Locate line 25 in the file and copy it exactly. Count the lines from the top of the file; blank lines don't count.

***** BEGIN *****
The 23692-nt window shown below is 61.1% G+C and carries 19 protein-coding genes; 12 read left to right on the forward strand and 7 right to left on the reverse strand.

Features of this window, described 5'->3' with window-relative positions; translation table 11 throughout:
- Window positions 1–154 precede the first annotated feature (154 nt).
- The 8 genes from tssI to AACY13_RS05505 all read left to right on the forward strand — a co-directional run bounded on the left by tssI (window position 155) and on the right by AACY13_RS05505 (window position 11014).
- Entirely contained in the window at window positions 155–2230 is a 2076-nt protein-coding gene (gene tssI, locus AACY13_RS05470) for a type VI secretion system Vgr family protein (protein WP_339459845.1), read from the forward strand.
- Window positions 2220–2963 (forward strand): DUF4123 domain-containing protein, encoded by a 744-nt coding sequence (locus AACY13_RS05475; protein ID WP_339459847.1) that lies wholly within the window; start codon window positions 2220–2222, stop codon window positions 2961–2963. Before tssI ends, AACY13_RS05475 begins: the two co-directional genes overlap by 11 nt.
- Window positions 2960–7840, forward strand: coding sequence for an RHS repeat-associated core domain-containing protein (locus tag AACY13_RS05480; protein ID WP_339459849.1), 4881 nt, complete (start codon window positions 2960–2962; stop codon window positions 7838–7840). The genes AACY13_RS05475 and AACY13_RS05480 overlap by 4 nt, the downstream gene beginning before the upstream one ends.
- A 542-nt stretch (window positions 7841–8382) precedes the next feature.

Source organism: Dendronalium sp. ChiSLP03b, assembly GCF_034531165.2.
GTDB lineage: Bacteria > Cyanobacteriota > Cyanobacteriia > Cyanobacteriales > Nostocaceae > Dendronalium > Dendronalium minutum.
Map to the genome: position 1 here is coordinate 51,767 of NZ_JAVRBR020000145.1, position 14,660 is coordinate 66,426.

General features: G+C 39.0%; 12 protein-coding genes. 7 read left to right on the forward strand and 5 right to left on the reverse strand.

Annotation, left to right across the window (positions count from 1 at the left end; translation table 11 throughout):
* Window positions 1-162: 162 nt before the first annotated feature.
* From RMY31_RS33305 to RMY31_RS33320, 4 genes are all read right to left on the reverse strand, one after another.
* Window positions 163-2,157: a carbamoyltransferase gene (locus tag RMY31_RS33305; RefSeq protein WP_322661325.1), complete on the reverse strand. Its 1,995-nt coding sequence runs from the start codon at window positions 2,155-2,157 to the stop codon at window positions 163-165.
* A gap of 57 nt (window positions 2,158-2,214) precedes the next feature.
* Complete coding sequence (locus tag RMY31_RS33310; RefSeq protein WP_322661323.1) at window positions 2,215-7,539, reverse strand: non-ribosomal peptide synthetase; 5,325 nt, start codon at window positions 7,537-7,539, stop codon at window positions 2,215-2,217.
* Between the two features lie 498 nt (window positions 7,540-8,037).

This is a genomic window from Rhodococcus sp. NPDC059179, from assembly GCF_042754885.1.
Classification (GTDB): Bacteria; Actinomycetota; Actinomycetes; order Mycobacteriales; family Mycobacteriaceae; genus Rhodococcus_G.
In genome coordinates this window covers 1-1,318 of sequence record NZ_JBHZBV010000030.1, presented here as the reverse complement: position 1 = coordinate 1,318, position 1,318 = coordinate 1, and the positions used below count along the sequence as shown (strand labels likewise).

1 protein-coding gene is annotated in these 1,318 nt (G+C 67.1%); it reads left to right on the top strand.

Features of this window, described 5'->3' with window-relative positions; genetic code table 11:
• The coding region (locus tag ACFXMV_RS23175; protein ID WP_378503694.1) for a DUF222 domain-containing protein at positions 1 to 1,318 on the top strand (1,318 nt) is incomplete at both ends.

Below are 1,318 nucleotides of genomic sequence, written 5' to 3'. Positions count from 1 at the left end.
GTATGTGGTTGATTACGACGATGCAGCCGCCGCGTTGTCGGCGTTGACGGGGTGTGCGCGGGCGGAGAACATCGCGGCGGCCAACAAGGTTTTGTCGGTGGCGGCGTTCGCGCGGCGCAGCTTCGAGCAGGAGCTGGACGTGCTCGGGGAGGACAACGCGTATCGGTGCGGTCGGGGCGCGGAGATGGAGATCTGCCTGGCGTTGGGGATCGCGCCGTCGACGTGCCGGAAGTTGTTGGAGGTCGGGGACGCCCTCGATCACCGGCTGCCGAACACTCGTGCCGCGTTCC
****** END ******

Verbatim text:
• The coding region (locus tag ACFXMV_RS23175; protein ID WP_378503694.1) for a DUF222 domain-containing protein at positions 1 to 1,318 on the top strand (1,318 nt) is incomplete at both ends.